Make a Habit of Talking With Kids About How They Feel

We have posted before about how important it is for kids to be able to recognize emotions in themselves and other people. Among other things, it helps them to:

  • Get along with other people
  • Manage their own emotions better
  • Be more resilient

It is also important for kids to be able to talk about their feelings to their parents or other caregivers. This can be a healthy way to deal with big emotions (vs acting out or turning feelings inside). And it can be very important as kids get older because during the preteen and teen years, the changes taking place in kids’ brains and bodies can make emotions feel particularly intense. Being able to reach out to trusted adults to help when emotions seem overwhelming increases the chances that a kid will be able to cope with their feelings in positive ways. The earlier you start talking with your child about their feelings, the more likely that this will become a habit that will last through their teens and into adulthood.

It is pretty common for parents to think that talking to kids about their feelings might be awkward or “make things worse”. But there are actually several fun ways to get into the habit of sharing feelings with your kid. Two important things to remember are:

  • Talk about feelings regularly – this will get you and your kid into the habit of discussing emotions
  • Talk about feelings even when they are not “big” – if you can discuss everyday feelings, it will be easier to also talk about “big” emotions when they come up

Here are some ways to get into the habit of talking to your child about feelings. With a few tweaks, these can work for kids of any age, preschool to teen.

1) How’s Your Weather?: This can be a fun, quick way to find out how things are going for your child. Ask them “If your mood were the weather what would it look like?”. Kids could answer “sunny” if they feel happy or they might say “thunderstorms” if they are angry. You can go deeper by asking them how they are going to prepare for this weather “forecast”. For example, if there will be thunderstorms, ask them what they could do to help make these less intense, or give them suggestions, such as deep breathing.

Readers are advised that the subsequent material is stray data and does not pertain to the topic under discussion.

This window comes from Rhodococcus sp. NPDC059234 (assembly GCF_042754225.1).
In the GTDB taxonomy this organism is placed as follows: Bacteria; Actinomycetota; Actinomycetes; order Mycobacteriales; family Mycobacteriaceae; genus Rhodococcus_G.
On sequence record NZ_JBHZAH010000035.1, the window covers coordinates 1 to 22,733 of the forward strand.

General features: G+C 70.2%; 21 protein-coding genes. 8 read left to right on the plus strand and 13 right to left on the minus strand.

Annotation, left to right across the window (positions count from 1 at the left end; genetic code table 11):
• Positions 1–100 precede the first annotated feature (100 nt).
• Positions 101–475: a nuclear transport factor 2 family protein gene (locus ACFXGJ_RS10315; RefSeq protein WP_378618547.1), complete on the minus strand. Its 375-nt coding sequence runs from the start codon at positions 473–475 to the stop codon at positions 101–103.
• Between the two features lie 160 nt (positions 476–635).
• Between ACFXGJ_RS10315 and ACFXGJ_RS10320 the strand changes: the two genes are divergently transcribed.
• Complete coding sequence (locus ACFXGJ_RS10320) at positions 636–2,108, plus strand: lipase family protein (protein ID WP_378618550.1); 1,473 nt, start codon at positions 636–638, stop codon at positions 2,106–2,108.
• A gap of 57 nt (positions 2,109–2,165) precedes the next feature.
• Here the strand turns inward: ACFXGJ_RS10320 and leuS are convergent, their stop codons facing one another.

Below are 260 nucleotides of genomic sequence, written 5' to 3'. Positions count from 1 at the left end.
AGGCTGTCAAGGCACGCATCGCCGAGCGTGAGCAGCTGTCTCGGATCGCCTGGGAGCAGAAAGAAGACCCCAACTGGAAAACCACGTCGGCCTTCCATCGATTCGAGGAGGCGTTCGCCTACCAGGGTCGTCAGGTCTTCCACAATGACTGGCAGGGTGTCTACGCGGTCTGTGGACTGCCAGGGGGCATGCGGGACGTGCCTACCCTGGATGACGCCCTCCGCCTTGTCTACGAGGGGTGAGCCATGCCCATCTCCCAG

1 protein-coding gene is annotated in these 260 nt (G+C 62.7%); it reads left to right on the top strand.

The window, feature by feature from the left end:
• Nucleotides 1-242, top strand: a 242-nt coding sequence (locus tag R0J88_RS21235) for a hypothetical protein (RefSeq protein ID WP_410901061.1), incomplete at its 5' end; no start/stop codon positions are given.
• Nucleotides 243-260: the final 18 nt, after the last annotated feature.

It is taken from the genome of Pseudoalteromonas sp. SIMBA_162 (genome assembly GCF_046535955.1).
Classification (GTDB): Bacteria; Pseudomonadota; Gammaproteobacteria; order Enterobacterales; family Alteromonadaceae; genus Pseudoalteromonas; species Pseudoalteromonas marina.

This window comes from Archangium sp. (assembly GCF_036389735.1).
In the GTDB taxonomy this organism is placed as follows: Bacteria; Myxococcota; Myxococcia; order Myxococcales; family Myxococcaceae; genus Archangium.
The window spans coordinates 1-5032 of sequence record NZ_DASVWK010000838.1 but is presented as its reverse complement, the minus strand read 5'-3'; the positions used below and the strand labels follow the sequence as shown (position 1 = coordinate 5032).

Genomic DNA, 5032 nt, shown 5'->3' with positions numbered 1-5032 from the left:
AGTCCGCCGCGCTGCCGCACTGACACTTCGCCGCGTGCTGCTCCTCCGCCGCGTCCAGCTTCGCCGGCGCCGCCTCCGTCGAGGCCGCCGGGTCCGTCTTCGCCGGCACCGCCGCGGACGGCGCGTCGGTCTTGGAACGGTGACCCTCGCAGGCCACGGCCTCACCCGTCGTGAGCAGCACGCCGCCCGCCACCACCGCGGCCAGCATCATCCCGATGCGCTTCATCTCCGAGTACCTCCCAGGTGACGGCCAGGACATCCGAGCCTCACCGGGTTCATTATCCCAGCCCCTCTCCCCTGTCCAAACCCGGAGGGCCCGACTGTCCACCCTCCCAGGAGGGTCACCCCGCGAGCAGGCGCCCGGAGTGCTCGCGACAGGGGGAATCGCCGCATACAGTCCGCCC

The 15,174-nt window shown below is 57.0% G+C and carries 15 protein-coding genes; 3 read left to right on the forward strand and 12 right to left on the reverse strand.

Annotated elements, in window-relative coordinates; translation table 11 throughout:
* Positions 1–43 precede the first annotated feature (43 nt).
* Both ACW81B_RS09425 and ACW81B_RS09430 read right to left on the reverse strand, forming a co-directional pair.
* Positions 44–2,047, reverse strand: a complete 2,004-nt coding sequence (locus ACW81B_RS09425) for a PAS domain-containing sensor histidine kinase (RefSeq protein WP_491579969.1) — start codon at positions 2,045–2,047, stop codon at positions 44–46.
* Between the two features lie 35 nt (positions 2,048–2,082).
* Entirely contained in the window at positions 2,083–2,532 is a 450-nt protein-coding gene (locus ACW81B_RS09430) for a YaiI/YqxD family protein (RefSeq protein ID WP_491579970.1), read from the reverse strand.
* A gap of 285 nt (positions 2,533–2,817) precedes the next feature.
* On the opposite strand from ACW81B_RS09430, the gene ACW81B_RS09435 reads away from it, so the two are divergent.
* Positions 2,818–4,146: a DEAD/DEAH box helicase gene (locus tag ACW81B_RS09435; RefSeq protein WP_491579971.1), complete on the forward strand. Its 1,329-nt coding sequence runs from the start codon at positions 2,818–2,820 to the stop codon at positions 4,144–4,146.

2) Feelings chart: This starts out as a visual way for your kid to show how they are feeling that might be easier for kids who don’t have all the words for their emotions yet. Then you can ask questions like “What happened to make you feel [emotion from feeling chart] today?”

3) Reflect your kid’s feelings: Another way to start a kid talking about feelings might be to say “You look frustrated. Do I have that right?” You will need to be prepared with ways to keep a conversation going if they give you a one word answer, such as “Hmmm. Can you tell me how you are feeling?” if you get a “no” or “What is making you feel that way?” if you are correct.

4) Highs and Lows: Ask your kid to tell you the part of their day that made them feel the best and then the part of the day that wasn’t so good. Then you can follow up with more questions.

5) Model talking about your feelings: Tell your kid how you are feeling, how your day went, or what makes you feel a certain way. They will learn how to talk about feelings and may feel more willing to share about their own.

These are just a few ideas to get the conversations about feeling started. Like a lot of other skills, talking about emotions gets easier with practice. And it is a habit that will help set your kids up for positive relationships, social support and better mental health.

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Image: © Vadimgozhda |


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